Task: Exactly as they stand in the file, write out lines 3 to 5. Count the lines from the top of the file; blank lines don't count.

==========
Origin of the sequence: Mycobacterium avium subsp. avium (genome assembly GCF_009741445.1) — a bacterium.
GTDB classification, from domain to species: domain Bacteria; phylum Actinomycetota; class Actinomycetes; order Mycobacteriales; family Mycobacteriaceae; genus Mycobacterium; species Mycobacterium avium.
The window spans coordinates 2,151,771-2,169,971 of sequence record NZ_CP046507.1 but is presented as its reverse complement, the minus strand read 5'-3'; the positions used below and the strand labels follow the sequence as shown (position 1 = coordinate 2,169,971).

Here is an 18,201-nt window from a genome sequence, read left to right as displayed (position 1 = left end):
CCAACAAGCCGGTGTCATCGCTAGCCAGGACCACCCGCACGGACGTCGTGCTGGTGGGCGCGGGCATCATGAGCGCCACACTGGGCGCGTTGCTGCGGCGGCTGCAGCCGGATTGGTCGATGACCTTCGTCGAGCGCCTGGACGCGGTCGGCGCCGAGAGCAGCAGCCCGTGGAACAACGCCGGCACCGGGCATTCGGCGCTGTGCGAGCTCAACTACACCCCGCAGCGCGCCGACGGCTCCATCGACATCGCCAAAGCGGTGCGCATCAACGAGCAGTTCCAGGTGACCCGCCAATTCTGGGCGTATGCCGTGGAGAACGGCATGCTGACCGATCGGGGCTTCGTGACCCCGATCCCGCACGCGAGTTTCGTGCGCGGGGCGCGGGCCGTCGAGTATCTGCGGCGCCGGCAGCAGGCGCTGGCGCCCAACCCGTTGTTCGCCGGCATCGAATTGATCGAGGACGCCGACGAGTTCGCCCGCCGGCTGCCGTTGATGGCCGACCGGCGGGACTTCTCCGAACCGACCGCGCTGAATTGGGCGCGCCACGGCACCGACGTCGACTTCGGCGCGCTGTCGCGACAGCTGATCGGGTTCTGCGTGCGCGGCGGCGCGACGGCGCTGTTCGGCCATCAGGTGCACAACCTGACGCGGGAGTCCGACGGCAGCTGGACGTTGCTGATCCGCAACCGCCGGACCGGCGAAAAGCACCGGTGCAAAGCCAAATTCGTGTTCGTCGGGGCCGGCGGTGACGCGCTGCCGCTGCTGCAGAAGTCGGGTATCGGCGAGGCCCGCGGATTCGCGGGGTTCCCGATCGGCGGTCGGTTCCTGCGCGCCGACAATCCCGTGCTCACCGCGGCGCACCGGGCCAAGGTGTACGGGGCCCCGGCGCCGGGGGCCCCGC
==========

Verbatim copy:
The window spans coordinates 2,151,771-2,169,971 of sequence record NZ_CP046507.1 but is presented as its reverse complement, the minus strand read 5'-3'; the positions used below and the strand labels follow the sequence as shown (position 1 = coordinate 2,169,971).

Here is an 18,201-nt window from a genome sequence, read left to right as displayed (position 1 = left end):
CCAACAAGCCGGTGTCATCGCTAGCCAGGACCACCCGCACGGACGTCGTGCTGGTGGGCGCGGGCATCATGAGCGCCACACTGGGCGCGTTGCTGCGGCGGCTGCAGCCGGATTGGTCGATGACCTTCGTCGAGCGCCTGGACGCGGTCGGCGCCGAGAGCAGCAGCCCGTGGAACAACGCCGGCACCGGGCATTCGGCGCTGTGCGAGCTCAACTACACCCCGCAGCGCGCCGACGGCTCCATCGACATCGCCAAAGCGGTGCGCATCAACGAGCAGTTCCAGGTGACCCGCCAATTCTGGGCGTATGCCGTGGAGAACGGCATGCTGACCGATCGGGGCTTCGTGACCCCGATCCCGCACGCGAGTTTCGTGCGCGGGGCGCGGGCCGTCGAGTATCTGCGGCGCCGGCAGCAGGCGCTGGCGCCCAACCCGTTGTTCGCCGGCATCGAATTGATCGAGGACGCCGACGAGTTCGCCCGCCGGCTGCCGTTGATGGCCGACCGGCGGGACTTCTCCGAACCGACCGCGCTGAATTGGGCGCGCCACGGCACCGACGTCGACTTCGGCGCGCTGTCGCGACAGCTGATCGGGTTCTGCGTGCGCGGCGGCGCGACGGCGCTGTTCGGCCATCAGGTGCACAACCTGACGCGGGAGTCCGACGGCAGCTGGACGTTGCTGATCCGCAACCGCCGGACCGGCGAAAAGCACCGGTGCAAAGCCAAATTCGTGTTCGTCGGGGCCGGCGGTGACGCGCTGCCGCTGCTGCAGAAGTCGGGTATCGGCGAGGCCCGCGGATTCGCGGGGTTCCCGATCGGCGGTCGGTTCCTGCGCGCCGACAATCCCGTGCTCACCGCGGCGCACCGGGCCAAGGTGTACGGGGCCCCGGCGCCGGGGGCCCCGC